- Hybrid environment for some years to come
- It is not the tool which is accepted from the people in my company
- We are slow to change
- It is difficult to engage other teams to build more robust monitoring of their applications and systems. I don't expect that to change.
- Transitioning to the cloud in the next 5 years
- We do not expect many new on prem servers and we do not monitor the cloud with it.
- SCOM mostly used for internal infrastructure, which tends to be stable.
- I would love to increase it, but lack of “monitoring as code” options prevents that
- What we will add in components etc, will be lost for SCOM by implementing Dynatrace.
- Mature product and the company do not seem to be adding new servers at the moment and we are looking at cloud solutions.
- I have had a lot of difficulty when trying to engage most of our teams to build monitoring for their applications/systems. I don't expect that anything will change any time soon.
- No environment growth
- The number of servers we have remains about the same, but we are migrating to Azure. Right now Azure monitoring tools are not on a par with SCOM so any server in Azure still has a SCOM agent. In coming years as we use more SaaS and PaaS in Azure I can see less reliance on SCOM but until we have so few servers (on-prem and Azure) that doesn't make SCOM worthwhile and/or Azure monitoring tools get better we will stay with SCOM.
- No investments in infrastructure.
- There's a push to use Azure Monitor for more monitoring as we have recently been through a cloud migration process. However, there's still a number of services on-prem so it will still be used.
- We are just starting our journey into to the cloud (this time for real) so we are not sure how much on prem we are going to have in the future.
- Well with the focus on azure or cloud. I would expect a decrease or the same. But I hope that SCOM will grow continously from the help from MS, squared UP, and community to keep it growing.
- company moves many services on the cloud, and have to use different monitoring tools. But I doubt that we will decommission SCOM soon
- Systemcenter will be removed from our Organisation. --> License Cost ( SPLA) .
- More thing are moving to the cloud. Limitations on what scom can monitor on the cloud
- SCOM is perceived end of life; very limited cloud monitoring without big expenses in 3rd party MP's, IT is getting easier, but SCOM is not.
- SCOM is very limited and not very versatile when it comes to setting up good Monitoring. Very complicated and convoluted to comprehend limitations of using Groups, applying overrides to which Targets and when etc.
There are no easy way to Customise Alert description Test for Alerts on the Console.
There are no Android or iOS Apps available to capture and view alerts on portable devices such as mobile phones.
Network monitoring is is totally useless.
SNMP monitoring is hopeless.
- no new mps and still not getting all the mps like pure storage, rubrik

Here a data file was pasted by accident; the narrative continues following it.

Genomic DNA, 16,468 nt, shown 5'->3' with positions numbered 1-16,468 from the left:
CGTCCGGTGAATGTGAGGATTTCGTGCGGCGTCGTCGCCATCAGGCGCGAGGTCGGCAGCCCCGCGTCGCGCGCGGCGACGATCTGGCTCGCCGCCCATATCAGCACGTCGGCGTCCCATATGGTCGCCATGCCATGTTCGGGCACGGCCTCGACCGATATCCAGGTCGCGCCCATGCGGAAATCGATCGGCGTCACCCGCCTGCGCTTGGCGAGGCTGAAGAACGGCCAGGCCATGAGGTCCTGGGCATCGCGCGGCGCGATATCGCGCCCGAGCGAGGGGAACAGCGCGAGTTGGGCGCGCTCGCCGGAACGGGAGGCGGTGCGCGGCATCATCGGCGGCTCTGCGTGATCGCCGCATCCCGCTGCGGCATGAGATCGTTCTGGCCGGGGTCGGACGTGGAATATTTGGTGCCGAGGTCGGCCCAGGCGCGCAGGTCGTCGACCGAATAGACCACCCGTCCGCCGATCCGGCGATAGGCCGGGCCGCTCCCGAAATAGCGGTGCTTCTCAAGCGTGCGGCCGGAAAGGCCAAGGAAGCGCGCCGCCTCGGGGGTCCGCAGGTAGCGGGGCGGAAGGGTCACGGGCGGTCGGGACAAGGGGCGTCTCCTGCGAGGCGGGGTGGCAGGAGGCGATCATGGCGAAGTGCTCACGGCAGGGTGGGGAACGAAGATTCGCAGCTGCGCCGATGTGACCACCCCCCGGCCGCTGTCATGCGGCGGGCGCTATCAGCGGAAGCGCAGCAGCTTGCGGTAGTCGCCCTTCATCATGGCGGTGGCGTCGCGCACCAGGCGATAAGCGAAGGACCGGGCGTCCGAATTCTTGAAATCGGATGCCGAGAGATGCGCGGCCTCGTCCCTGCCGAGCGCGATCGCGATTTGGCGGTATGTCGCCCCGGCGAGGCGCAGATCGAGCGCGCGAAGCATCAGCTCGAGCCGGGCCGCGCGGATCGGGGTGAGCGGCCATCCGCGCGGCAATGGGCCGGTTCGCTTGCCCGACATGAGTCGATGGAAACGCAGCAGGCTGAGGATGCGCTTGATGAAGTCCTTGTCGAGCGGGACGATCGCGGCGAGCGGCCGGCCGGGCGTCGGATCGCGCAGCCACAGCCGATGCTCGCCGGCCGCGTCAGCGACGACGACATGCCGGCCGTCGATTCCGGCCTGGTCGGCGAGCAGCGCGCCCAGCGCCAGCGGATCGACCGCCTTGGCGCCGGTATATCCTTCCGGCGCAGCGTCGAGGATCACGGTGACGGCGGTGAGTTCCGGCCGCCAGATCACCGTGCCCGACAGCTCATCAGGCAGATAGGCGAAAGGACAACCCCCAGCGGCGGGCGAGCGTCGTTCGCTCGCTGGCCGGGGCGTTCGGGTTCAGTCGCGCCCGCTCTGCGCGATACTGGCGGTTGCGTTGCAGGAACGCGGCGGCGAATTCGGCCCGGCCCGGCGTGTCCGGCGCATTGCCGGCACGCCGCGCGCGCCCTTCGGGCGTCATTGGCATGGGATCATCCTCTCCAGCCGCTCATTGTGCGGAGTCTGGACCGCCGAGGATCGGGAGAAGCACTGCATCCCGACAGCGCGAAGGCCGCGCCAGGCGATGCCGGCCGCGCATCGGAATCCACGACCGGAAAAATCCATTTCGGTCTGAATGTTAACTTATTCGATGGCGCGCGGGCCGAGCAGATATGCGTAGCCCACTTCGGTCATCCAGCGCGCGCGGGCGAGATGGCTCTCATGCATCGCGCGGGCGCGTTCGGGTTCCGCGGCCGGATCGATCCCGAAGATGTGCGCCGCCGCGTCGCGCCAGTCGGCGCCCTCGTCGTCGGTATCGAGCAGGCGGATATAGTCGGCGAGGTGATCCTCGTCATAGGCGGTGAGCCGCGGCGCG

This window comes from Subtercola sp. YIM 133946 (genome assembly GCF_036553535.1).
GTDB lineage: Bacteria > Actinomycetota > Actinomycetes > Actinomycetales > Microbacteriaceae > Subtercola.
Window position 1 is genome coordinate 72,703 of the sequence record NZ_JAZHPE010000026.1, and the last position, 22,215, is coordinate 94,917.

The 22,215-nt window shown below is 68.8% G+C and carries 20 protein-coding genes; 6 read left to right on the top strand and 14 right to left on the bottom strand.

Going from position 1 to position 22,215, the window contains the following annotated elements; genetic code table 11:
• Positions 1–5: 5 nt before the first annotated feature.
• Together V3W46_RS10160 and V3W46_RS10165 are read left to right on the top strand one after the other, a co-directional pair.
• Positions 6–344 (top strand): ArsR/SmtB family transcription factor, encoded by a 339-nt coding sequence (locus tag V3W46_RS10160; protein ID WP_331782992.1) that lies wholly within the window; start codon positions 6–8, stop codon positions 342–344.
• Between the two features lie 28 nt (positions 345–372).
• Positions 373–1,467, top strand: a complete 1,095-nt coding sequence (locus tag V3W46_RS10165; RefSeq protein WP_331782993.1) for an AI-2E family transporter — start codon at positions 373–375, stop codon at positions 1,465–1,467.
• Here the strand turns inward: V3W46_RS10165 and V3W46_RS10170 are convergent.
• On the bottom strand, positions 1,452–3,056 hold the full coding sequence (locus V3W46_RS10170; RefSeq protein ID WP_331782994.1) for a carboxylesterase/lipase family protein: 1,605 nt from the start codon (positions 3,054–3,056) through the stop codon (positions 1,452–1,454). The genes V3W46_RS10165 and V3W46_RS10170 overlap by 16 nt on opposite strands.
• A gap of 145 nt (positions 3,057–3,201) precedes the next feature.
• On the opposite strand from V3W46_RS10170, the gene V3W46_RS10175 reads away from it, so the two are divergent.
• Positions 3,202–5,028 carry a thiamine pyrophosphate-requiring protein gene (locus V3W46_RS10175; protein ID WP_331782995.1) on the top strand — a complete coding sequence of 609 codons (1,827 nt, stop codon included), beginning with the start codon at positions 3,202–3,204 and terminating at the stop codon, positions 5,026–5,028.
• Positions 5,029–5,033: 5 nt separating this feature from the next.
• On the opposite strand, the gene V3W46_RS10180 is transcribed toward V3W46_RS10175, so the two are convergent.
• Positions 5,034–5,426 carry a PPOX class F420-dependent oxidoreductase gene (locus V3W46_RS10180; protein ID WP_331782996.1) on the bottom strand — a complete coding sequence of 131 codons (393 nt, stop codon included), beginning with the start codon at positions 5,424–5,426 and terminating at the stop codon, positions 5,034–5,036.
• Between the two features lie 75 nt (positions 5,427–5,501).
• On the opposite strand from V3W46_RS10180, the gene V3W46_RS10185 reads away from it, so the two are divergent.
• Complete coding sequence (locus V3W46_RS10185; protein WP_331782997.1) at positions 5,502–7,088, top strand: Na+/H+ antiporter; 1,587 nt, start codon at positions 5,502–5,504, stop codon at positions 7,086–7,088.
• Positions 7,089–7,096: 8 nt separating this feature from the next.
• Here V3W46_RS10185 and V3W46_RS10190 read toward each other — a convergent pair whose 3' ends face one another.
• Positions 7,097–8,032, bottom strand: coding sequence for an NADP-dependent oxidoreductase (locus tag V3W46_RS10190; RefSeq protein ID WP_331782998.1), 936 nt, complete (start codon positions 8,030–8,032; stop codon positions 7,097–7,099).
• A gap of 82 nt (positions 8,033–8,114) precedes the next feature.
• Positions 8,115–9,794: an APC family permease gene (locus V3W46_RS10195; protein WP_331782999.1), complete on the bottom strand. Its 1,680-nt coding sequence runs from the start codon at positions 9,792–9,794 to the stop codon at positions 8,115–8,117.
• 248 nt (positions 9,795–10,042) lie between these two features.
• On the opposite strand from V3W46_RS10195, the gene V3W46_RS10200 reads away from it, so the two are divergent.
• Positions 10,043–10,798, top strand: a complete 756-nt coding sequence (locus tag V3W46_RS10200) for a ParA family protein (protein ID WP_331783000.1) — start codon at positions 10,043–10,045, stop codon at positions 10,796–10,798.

- Microsoft doesnt do the best for SCOM, just for Azure Monitor. Poor visualization, poor APM features, no ML and AI
- We don't use SCOM to monitor Azure servers typically so as more migrates to Azure SCOM may reduce. Not sure yet
- It looks like our clients are moving either to Azure Monitor or Splunk
The vast majority of respondents (90%) expect to continue using SCOM for over 2 years. Just over half (53%) expect to continue using it for 5+ years, while 36% expect to continue using it for 2-5 years more.
The majority of respondents seek information and support for SCOM via blogs and community forums, with 37% turning to blogs and 31% community forums.
80% of respondents rated between 8 and 10.
Average number 8.25
What additional features would you most like to see added to SCOM?
List of responses:
- Easier custom authoring, especially for custom classes and discoveries
- Automatic health watcher for groups
- Certificate Monitoring
- Context for all events
- Unification of SCOM and Azure Monitor
- ADFS Login synthetic transaction monitoring
- Native Web API support with wizard driven setup
- Modern consoles for operations and administration
- Capacity management
- Auto topology mapping
- AI/ML driven alert tuning
- Ability to raise Alerts when multiple conditions are met (like time, proximity, similarity)
- Different overrides for different times of day/days of the week
- Faster experience
- Auditing of customisations and overrides
- Improved/modernised dashboards (natively)
- Easier alert tuning and overrides
- Improved native O365 monitoring
- SCOM as a service
- Better Cloud integratiom/Monitoring MPs
- Improved/modernised reporting
- APM features
- Auditing of maintence mode
- Customisable alert descriptions
- Audible notification of new alerts from console
- Mobile app for viewing alerts
- Improved Network monitoring
- Alert correlation to supress alert storms when a dependant component is down (eg top layer Network Router/Switch fails)
- Improved SNMP monitoring setup and reliability
- Ability to create groups from a file (eg CSV)
- Ability to add metadata to objects from SCOM console
- Wizard to create classes from registry keys
- Mobile app for SCOM administration
- SNMP v3 support
- Native synthetic transaction monitoring
- Native SaaS custom app monitoring
- More granular role based access controls
- Container monitoring
- Wizard to create alerts from Log Analytics (as with Windows Events)
- Option to import MPs with monitoring disabled by default to allow me to only enable monitoring required
- Edge/Chrome support for Web monitoring and APM functionality (instead of IE11)
- More MPs that add monitoring capabilities and are supported
- Salesforce Integration
- xml schema documentation
- Unify how Unix agents communicate with SCOM to match Windows
- Make all Linux/Unix MPs universal so new versions are supported as they are released and to allow support for a broaded range of Linux variants
- More native cloud monitoring
- Support for Azure SQL for SCOMs Databases
- Better best practice guidance for management
- Group reporting for perf counters
- Better integration with Azure Monitoring tools
- Better website monitoring
- Better log monitoring, discovery and health
- Improved sample reports
- Add PowerShell support to Maintence mode scheduler to allow other things to be scheduled in SCOM
- Improved group creator experience
- Improved notification channel subscriptions to allow exceptions (EG alert if A but not if a member of group B)
- Native integrations with more third party prodcucts like ServiceNow, BMC and Slack
- Vunerabiility monitoring natively
- Native database and powershell support when authoring monitoring
- Agentless Linux monitoring